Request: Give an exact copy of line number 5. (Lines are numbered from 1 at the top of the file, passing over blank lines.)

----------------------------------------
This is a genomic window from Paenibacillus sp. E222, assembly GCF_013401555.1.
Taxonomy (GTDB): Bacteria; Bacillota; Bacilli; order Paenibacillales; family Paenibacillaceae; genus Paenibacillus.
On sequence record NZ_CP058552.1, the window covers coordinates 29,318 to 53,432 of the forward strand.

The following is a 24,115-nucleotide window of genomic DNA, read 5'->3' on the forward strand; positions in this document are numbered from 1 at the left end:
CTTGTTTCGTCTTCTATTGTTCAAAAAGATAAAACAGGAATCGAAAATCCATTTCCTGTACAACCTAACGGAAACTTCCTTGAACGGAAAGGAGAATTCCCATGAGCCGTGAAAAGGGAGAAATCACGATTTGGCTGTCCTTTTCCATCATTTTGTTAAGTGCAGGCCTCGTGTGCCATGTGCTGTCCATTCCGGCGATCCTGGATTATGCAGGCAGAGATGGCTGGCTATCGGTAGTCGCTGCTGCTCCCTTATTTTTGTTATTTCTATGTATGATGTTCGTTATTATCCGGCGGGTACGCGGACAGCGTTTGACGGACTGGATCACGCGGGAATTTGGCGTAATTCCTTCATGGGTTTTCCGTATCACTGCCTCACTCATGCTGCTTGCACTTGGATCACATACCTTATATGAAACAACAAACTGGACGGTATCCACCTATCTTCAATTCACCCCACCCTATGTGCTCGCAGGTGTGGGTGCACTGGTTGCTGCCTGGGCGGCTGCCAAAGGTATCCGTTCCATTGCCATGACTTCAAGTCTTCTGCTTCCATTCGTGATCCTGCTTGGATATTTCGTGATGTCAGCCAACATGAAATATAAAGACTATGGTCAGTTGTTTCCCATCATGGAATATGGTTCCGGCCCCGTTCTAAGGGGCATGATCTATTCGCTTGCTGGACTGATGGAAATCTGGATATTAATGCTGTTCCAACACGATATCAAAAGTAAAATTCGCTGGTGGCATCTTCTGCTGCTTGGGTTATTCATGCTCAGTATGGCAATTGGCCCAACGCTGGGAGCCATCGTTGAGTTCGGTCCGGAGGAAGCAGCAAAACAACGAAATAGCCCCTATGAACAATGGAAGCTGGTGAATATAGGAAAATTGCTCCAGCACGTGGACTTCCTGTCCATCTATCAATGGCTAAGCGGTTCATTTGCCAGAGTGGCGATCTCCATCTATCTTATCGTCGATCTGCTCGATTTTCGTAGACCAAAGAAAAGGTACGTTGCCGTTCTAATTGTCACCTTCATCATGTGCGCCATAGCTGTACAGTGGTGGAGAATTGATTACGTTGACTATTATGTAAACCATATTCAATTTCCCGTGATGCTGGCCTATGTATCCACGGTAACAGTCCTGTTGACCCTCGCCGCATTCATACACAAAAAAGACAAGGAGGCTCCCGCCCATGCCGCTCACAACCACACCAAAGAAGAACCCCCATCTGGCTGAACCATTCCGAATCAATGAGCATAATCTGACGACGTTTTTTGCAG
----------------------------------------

CTTGTTTCGTCTTCTATTGTTCAAAAAGATAAAACAGGAATCGAAAATCCATTTCCTGTACAACCTAACGGAAACTTCCTTGAACGGAAAGGAGAATTCCCATGAGCCGTGAAAAGGGAGAAATCACGATTTGGCTGTCCTTTTCCATCATTTTGTTAAGTGCAGGCCTCGTGTGCCATGTGCTGTCCATTCCGGCGATCCTGGATTATGCAGGCAGAGATGGCTGGCTATCGGTAGTCGCTGCTGCTCCCTTATTTTTGTTATTTCTATGTATGATGTTCGTTATTATCCGGCGGGTACGCGGACAGCGTTTGACGGACTGGATCACGCGGGAATTTGGCGTAATTCCTTCATGGGTTTTCCGTATCACTGCCTCACTCATGCTGCTTGCACTTGGATCACATACCTTATATGAAACAACAAACTGGACGGTATCCACCTATCTTCAATTCACCCCACCCTATGTGCTCGCAGGTGTGGGTGCACTGGTTGCTGCCTGGGCGGCTGCCAAAGGTATCCGTTCCATTGCCATGACTTCAAGTCTTCTGCTTCCATTCGTGATCCTGCTTGGATATTTCGTGATGTCAGCCAACATGAAATATAAAGACTATGGTCAGTTGTTTCCCATCATGGAATATGGTTCCGGCCCCGTTCTAAGGGGCATGATCTATTCGCTTGCTGGACTGATGGAAATCTGGATATTAATGCTGTTCCAACACGATATCAAAAGTAAAATTCGCTGGTGGCATCTTCTGCTGCTTGGGTTATTCATGCTCAGTATGGCAATTGGCCCAACGCTGGGAGCCATCGTTGAGTTCGGTCCGGAGGAAGCAGCAAAACAACGAAATAGCCCCTATGAACAATGGAAGCTGGTGAATATAGGAAAATTGCTCCAGCACGTGGACTTCCTGTCCATCTATCAATGGCTAAGCGGTTCATTTGCCAGAGTGGCGATCTCCATCTATCTTATCGTCGATCTGCTCGATTTTCGTAGACCAAAGAAAAGGTACGTTGCCGTTCTAATTGTCACCTTCATCATGTGCGCCATAGCTGTACAGTGGTGGAGAATTGATTACGTTGACTATTATGTAAACCATATTCAATTTCCCGTGATGCTGGCCTATGTATCCACGGTAACAGTCCTGTTGACCCTCGCCGCATTCATACACAAAAAAGACAAGGAGGCTCCCGCCCATGCCGCTCACAACCACACCAAAGAAGAACCCCCATCTGGCTGAACCATTCCGAATCAATGAGCATAATCTGACGACGTTTTTTGCAG